An Appalachian State University student is organizing a music festival to be held in August that he hopes will rival other major music festivals in the region.
James S. Hunt, a senior management major, is hoping students come out in large numbers to see artists such as Sam Bush and Yo Momma’s Big Fat Booty Band at “Music on the Mountain,” a day-long music festival August 23 which will host local and national acts.
The mission statement of the festival aims “to establish an entertainment company with the ability to create and promote large scale events, such as Music on the Mountain, while still upholding a high regard for an ecological friendly mindset. Our festival will offer both national headliners and local bluegrass artists, with non-profit organizations receiving a portion of the proceeds.”
The idea for the music festival came about as an idea to bring good bands to the area, as well as promote a particular cause.
Sixty percent of the proceeds from ticket sales will benefit North Carolina Green Power, the Appalachian State University Energy Center and the High Country Conservancy.
“We wanted to bring high-quality live entertainment to Boone and also draw attention and financial support to the development of renewable energy sources in North Carolina,” Hunt said.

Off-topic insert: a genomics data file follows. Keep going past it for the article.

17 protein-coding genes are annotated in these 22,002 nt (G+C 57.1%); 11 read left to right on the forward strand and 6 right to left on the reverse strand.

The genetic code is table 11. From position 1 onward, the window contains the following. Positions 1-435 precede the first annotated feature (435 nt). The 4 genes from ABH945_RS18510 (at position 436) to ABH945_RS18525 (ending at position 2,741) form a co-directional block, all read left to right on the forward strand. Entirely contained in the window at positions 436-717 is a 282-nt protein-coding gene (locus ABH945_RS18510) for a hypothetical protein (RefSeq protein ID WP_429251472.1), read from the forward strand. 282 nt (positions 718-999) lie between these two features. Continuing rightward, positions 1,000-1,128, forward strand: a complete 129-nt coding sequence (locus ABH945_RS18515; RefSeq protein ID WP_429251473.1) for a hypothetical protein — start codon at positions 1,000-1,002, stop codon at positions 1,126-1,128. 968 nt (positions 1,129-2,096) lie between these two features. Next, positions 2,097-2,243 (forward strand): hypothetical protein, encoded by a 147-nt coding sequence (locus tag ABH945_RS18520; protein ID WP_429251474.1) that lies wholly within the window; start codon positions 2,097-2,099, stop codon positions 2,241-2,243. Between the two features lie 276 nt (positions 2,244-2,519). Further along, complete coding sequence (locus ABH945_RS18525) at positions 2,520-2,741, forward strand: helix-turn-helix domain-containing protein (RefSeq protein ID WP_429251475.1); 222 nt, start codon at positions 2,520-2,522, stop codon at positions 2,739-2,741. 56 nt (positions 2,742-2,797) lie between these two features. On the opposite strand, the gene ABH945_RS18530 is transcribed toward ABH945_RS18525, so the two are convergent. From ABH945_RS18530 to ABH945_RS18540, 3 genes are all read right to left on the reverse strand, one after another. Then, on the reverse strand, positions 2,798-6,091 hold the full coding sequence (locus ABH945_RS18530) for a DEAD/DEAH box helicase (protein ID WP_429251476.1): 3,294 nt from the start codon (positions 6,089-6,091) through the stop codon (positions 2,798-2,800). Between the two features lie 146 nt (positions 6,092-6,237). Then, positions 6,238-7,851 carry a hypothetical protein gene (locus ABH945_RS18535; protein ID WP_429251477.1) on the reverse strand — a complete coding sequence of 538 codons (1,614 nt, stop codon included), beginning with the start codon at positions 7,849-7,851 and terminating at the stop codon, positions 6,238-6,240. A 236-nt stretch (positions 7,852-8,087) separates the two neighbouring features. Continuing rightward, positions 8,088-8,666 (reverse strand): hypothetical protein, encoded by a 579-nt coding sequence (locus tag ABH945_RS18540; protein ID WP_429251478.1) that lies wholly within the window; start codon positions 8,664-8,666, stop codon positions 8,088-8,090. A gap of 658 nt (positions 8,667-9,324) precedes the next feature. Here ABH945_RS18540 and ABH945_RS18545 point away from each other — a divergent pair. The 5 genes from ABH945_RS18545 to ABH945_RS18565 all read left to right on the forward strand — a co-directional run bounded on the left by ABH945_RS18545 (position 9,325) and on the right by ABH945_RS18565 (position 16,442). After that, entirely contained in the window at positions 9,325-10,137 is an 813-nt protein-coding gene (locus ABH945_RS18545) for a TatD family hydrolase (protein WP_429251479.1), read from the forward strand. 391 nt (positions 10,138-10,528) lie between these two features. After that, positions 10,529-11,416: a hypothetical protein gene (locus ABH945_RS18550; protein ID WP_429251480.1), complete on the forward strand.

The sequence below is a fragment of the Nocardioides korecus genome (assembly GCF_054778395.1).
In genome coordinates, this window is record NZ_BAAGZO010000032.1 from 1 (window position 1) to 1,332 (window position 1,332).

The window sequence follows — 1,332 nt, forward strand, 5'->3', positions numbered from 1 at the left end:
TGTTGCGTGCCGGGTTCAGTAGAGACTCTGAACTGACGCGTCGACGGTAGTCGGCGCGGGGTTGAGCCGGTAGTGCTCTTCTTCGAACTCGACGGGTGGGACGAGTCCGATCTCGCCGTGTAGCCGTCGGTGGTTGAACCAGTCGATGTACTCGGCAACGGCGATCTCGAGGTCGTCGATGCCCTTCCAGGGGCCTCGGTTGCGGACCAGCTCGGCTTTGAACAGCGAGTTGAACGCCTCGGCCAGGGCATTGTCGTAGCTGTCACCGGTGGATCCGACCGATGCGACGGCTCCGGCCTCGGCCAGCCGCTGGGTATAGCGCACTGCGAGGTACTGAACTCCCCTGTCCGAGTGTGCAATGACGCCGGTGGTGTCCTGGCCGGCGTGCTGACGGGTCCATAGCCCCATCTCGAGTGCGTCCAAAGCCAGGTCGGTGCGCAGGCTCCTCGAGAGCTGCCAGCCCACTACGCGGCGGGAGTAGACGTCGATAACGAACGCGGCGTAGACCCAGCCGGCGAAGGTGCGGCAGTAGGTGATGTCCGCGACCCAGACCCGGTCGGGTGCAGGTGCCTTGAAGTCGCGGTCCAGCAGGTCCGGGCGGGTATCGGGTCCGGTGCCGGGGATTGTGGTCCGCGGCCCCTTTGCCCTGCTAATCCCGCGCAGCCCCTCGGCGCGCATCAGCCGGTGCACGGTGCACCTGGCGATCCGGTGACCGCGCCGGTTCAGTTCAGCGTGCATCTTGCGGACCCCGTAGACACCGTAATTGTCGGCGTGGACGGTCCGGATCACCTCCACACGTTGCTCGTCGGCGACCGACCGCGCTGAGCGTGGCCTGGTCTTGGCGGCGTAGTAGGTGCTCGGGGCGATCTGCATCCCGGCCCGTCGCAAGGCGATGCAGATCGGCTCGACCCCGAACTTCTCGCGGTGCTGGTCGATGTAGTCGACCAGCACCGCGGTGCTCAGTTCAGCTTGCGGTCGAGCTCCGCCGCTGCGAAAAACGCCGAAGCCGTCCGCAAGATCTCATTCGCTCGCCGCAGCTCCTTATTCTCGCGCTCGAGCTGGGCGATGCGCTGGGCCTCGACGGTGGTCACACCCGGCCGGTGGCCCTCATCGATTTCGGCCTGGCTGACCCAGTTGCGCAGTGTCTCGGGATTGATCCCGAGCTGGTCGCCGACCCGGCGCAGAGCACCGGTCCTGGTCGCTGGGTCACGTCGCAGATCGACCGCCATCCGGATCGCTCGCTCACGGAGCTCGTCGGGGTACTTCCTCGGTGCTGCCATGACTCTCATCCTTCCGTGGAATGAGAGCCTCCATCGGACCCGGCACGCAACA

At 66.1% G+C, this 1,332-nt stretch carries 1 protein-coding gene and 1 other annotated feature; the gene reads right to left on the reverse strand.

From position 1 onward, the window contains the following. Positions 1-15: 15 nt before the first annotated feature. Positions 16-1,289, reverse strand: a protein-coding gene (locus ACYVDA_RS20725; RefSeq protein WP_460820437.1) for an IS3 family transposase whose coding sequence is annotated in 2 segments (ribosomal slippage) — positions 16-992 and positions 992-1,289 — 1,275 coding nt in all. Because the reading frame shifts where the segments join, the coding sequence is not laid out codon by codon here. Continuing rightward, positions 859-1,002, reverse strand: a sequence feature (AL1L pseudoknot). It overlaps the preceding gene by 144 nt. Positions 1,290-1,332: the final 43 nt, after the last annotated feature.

The music festival will take place at The Old Fairgrounds on Roby Green Road from 10 a.m. until 11 p.m.
There will be two stages at the festival. The main stage will have five bands and each band will perform 90-minute sets, with 30 minute set breaks in between each band.
The second stage will also have five bands but with only 30 minute sets.
“The second stage is being offered by ASU’s sustainable development center and is 100 percent solar powered,” Hunt said.
The Music on the Mountain festival will build on the musical tradition of Western North Carolina, which has its roots in blue grass, soul and acoustic sound.
Tickets are $30 for Appalachian students; however, the price will increase to $35 at some point during the summer, Hunt said.
“It’s really a great deal for students, especially considering the quality and amount of bands they’re going to see,” Hunt said. “Eighteen of the $30 is going directly to charity, which is really great.”
Hunt hopes students get interested in this opportunity and encourages anyone with questions to contact him at email@example.com.
Category: Asheville News